The Smith Optics Wildcat cycling glasses are goggle-like mountain bike glasses that offer huge coverage, a clear lens, cool styling and unfortunately a sky-high price. We think they are worth it though, look after these and they'll last you a lifetime.
I chose to test the Wildcat glasses as they are the only pair in the Smith range that comes with a clear lens, something I've lamented when testing the likes of the Ruckus. A clear lens is pretty much all I use in the winter so I think it's crucial to have one included in the interchangeable options. As such the Wildcat's get the said clear lens and a black ChromaPop lens for sunnier times or those not spent under tree cover. As with previous ChromaPop lenses I've used the polarized lens is crystal clear, produce great colours with real clarity to the surrounding whilst still shielding you from the suns rays.
As I've said the lenses are interchangeable, an easy process which just requires you to bend the malleable frame a little to extract one lens and insert the other. It's quick, easy and not as scary as it sounds. I've used the clear lens predominantly and like previous glasses found it to be scratch resistant and the hydrophobic coating works well too, I'm the last one in my riding group with my glasses still on when it gets really wet, a great feature which is underrated and under-reported!
Other features include adjustable nose pads, non-slip rubber on the flexible arms and of course a glasses wipe which doubles up as a protective bag, alongside a hard storage case.
The Wildcat glasses are a tad wider in the frame than the Ruckus glasses I wore recently, my head is small (circumference of 53cm) and these are just on the limit of what will fit on my face. The glasses sat securely for the most part but just due to their width between the arms rattled a little on rougher terrain, it won't be the case that you all need to do this, this was due to my smaller face shape.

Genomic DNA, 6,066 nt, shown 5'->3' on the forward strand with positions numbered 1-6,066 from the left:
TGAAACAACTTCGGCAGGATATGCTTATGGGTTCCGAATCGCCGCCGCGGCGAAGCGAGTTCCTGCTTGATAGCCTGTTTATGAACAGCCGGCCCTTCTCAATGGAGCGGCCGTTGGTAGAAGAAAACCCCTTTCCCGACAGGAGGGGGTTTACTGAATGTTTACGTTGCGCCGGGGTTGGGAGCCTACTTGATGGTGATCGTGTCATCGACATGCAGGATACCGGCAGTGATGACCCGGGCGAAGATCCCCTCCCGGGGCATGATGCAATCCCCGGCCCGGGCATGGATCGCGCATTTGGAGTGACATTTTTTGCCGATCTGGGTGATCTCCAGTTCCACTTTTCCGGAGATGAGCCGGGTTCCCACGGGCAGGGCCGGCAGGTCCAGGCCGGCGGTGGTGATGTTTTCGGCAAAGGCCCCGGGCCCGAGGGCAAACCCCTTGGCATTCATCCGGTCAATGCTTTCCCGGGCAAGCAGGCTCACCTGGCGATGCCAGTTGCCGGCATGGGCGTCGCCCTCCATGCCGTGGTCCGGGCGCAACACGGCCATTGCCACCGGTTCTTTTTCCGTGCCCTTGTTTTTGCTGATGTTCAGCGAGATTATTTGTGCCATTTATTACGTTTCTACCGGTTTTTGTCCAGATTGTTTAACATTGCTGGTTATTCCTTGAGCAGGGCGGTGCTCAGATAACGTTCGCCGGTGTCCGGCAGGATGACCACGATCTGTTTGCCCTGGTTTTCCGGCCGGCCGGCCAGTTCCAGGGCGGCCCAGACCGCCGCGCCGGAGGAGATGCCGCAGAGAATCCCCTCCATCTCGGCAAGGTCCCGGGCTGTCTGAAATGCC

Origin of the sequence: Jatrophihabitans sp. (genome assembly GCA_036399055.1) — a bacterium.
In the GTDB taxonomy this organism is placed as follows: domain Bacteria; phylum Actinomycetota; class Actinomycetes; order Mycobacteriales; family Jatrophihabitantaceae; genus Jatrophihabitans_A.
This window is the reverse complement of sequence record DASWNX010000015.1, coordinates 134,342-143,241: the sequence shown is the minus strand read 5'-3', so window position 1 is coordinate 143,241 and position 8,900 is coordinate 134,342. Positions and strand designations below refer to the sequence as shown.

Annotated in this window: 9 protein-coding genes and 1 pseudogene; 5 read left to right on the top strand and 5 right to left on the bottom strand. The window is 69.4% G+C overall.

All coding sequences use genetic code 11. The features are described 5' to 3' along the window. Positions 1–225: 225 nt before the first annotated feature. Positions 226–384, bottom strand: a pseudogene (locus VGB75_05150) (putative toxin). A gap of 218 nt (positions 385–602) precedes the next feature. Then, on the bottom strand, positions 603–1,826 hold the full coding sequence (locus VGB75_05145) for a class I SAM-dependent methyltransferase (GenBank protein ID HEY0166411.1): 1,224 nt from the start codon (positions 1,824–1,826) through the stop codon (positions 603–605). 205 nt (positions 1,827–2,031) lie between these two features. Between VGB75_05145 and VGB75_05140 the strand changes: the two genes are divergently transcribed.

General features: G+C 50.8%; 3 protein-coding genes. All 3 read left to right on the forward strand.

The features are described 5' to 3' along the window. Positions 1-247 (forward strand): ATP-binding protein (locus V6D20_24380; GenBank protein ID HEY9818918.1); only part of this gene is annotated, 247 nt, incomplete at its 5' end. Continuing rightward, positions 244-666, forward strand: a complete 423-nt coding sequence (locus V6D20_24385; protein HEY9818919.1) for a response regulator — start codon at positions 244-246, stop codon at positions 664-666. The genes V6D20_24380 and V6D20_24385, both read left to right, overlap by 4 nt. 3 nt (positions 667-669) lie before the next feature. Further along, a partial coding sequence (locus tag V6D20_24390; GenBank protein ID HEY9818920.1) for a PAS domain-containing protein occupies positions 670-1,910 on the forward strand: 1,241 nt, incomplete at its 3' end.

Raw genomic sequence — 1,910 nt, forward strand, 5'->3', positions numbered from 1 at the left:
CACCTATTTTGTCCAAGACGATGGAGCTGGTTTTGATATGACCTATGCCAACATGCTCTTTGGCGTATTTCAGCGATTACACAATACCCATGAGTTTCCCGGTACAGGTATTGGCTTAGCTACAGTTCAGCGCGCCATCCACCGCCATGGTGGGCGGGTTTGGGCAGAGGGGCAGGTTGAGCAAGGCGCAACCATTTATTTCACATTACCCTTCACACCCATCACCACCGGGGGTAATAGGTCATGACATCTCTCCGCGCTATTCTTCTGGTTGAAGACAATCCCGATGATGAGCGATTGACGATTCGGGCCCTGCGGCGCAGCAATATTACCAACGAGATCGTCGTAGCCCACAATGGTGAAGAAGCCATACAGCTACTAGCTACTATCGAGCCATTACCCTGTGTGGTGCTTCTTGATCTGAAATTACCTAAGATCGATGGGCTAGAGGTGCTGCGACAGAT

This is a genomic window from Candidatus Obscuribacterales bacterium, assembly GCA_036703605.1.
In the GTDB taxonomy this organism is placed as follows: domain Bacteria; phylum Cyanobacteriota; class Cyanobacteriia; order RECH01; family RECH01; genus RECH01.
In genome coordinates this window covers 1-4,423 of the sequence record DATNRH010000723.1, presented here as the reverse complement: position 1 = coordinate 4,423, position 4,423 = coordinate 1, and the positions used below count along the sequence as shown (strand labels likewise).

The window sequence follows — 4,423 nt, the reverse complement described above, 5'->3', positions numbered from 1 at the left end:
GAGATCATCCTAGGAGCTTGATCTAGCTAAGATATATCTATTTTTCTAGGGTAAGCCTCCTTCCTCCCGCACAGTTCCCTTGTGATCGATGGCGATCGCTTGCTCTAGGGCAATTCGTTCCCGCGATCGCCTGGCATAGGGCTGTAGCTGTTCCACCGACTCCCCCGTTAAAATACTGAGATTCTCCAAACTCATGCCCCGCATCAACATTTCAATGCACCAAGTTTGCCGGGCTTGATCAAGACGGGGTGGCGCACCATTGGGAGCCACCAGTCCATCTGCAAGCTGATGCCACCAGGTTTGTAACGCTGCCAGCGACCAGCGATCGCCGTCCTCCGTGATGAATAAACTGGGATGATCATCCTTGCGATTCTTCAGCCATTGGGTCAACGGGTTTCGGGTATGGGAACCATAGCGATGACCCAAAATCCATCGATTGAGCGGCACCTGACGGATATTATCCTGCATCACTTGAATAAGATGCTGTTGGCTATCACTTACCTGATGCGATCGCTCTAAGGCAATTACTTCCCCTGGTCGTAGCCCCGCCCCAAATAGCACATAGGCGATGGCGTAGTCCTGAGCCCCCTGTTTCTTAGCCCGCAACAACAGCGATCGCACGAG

Coverage from top to bottom is vast and to a point matches that of goggles as they are designed to. No mud made its way down behind the glasses at any time throughout the test but I did find that when worn with certain helmets that there was quite a lot of wind flow over the top and down the rear of the glasses. This seemed to be due to the glasses sitting further away from my forehead than my cheeks and leaving a gap for the airflow to get in behind. This is great to stop them steaming up but it did make my eyes water. I combatted this by wearing a helmet that provided lower coverage at the forehead, preventing as much airflow getting down behind the lens. Incorporating an adjustable arm angle feature (as on the Adidas Zonyk glasses) could be a good solution here.
These glasses give great coverage, wide peripheral vision and are robust enough to last a very long time. The lens quality is top dollar too, no doubt hence the high price tag of £179.99. If you want lots of coverage and like me, aren't keen on wearing goggles with a half-face lid, then these are the glasses to buy, that price is hard to swallow though, especially as the Smith Squad goggles are £85, come with two lenses (one ChromaPop, one clear) and anti-fog treatment all round.
You might also like: